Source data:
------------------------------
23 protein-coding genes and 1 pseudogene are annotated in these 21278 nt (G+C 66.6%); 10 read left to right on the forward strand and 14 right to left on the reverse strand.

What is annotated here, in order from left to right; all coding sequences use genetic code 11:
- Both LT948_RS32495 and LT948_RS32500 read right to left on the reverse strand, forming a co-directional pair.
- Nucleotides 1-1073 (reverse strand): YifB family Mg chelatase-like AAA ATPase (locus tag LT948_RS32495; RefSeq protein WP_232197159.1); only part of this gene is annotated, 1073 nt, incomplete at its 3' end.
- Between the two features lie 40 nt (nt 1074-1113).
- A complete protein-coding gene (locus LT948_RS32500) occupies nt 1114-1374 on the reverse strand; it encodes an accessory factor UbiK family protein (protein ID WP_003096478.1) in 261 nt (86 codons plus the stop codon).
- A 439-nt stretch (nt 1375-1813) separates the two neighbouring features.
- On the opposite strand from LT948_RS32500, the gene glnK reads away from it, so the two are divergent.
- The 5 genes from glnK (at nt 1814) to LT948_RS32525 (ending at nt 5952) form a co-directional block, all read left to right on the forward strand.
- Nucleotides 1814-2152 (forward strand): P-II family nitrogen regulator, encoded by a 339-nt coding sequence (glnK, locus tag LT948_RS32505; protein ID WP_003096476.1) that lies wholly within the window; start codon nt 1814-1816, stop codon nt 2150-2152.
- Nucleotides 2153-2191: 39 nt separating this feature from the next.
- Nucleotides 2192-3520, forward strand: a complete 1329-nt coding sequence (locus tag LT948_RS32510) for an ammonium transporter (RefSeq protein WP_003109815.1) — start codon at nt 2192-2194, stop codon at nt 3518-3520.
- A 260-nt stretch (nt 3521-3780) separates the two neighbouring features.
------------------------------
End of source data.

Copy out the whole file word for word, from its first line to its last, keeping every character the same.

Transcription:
23 protein-coding genes and 1 pseudogene are annotated in these 21278 nt (G+C 66.6%); 10 read left to right on the forward strand and 14 right to left on the reverse strand.

What is annotated here, in order from left to right; all coding sequences use genetic code 11:
- Both LT948_RS32495 and LT948_RS32500 read right to left on the reverse strand, forming a co-directional pair.
- Nucleotides 1-1073 (reverse strand): YifB family Mg chelatase-like AAA ATPase (locus tag LT948_RS32495; RefSeq protein WP_232197159.1); only part of this gene is annotated, 1073 nt, incomplete at its 3' end.
- Between the two features lie 40 nt (nt 1074-1113).
- A complete protein-coding gene (locus LT948_RS32500) occupies nt 1114-1374 on the reverse strand; it encodes an accessory factor UbiK family protein (protein ID WP_003096478.1) in 261 nt (86 codons plus the stop codon).
- A 439-nt stretch (nt 1375-1813) separates the two neighbouring features.
- On the opposite strand from LT948_RS32500, the gene glnK reads away from it, so the two are divergent.
- The 5 genes from glnK (at nt 1814) to LT948_RS32525 (ending at nt 5952) form a co-directional block, all read left to right on the forward strand.
- Nucleotides 1814-2152 (forward strand): P-II family nitrogen regulator, encoded by a 339-nt coding sequence (glnK, locus tag LT948_RS32505; protein ID WP_003096476.1) that lies wholly within the window; start codon nt 1814-1816, stop codon nt 2150-2152.
- Nucleotides 2153-2191: 39 nt separating this feature from the next.
- Nucleotides 2192-3520, forward strand: a complete 1329-nt coding sequence (locus tag LT948_RS32510) for an ammonium transporter (RefSeq protein WP_003109815.1) — start codon at nt 2192-2194, stop codon at nt 3518-3520.
- A 260-nt stretch (nt 3521-3780) separates the two neighbouring features.